Ex-Bridgelux execs launch wide band gap startup

July 17, 2016 // By Peter Clarke
Cem Basceri and Vladimir Odnoblyudov, to former senior executives with Bridgelux Inc., a developer semiconductor technology for solid-state lighting, have founded Quora Technology Inc. (Los Gatos, Calif.).

Bridgelux, founded in 2002, developed an LED process that used GaN-on-Si on 200mm-diameter wafers and eventually transferred that process to Toshiba. Quora is now aiming to offer gallium nitride on a novel substrate technology to improve the performance and economics of GaN. Quora claims to have been validated by major GaN device manufacturers with results in LED, power and RF applications.

Basceri serves Quora as CEO and Odnoblyudov serves as chief technology officer. Basceri and Odnoblyudov have been joined in founding the company by Farhad Tabrizi, an experienced executive who was previously with Samsung Semiconductor.

Quora was founded in March 2015 shortly before it was announced it would gain exclusive licenses to a clutch of US Navy patents on the fabrication, bonding and splitting of ultra-thin semiconductor layers and now appears ready to use those patents and others to bring forward wide-band-gap foundry services.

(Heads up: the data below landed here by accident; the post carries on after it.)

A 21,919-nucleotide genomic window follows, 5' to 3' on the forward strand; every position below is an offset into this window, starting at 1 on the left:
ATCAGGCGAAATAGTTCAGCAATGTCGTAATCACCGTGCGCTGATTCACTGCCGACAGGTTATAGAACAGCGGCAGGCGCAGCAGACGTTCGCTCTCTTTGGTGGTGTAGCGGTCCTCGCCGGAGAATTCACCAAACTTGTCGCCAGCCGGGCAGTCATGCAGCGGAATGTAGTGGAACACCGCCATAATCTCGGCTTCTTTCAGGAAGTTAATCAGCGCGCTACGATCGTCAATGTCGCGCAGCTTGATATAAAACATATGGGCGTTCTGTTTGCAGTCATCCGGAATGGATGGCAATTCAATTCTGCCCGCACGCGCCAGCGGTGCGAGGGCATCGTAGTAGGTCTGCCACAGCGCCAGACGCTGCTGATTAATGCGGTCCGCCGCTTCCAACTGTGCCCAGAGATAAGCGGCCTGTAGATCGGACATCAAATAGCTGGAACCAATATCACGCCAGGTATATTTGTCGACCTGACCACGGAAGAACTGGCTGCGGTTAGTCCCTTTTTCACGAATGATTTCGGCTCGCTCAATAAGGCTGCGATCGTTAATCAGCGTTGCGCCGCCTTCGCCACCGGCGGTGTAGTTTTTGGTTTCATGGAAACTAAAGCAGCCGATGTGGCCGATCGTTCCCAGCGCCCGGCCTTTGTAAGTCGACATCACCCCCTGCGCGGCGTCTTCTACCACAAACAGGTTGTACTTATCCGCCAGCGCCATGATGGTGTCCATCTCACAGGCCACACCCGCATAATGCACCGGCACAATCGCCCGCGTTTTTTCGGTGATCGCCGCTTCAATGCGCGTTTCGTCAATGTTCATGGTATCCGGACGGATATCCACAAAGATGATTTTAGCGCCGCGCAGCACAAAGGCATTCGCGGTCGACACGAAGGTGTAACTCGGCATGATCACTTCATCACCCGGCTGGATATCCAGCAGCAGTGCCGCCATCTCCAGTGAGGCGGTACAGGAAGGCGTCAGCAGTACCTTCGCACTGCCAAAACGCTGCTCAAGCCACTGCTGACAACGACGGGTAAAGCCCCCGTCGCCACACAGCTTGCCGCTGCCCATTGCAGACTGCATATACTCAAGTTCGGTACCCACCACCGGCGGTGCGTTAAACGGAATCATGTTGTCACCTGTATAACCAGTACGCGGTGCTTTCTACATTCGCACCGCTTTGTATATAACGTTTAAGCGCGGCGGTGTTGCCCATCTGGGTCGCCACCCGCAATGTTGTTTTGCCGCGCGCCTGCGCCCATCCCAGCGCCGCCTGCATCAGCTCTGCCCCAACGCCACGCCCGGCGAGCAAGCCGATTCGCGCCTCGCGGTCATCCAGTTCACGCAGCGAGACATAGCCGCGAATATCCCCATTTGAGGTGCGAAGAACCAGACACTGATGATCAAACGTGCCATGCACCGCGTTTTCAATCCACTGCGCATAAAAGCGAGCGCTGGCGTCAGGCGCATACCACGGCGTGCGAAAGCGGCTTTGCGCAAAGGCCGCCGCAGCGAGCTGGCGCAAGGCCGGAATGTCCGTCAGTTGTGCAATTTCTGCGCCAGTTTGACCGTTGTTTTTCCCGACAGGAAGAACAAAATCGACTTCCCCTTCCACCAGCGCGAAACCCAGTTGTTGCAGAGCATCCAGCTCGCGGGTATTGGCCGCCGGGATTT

Quora claims to have a proprietary substrate technology called QST (Quora Substrate Technology) that enables the use of 6-inch, 200mm, 300mm and larger substrates and to put down GaN in thicknesses varying from a few microns to bulk and in support of both discrete components and integrated circuits.

The process is said to be compatible with existing silicon wafer fabs and Quora discusses the existence of a foundry partner but has not disclosed the identity of that partner. The markets Quora is aiming to serve include: power electronics, LEDs, displays, and RF electronics.

Quora has announced a strategic partnership with nitride film and substrate materials company Kyma Technologies Inc. (Raleigh, NC). Kyma has expertise in GaN, AlN, Ga 2O3, and diamond including free-standing GaN substrates and GaN templates.

Kyma and Quora have teamed to demonstrate that Kyma’s high growth rate GaN processes can be used to realize a low defect GaN on QST template and provides a surface ready for GaN epitaxy growth and device fabrication. 

Kyma has confirmed it can produce low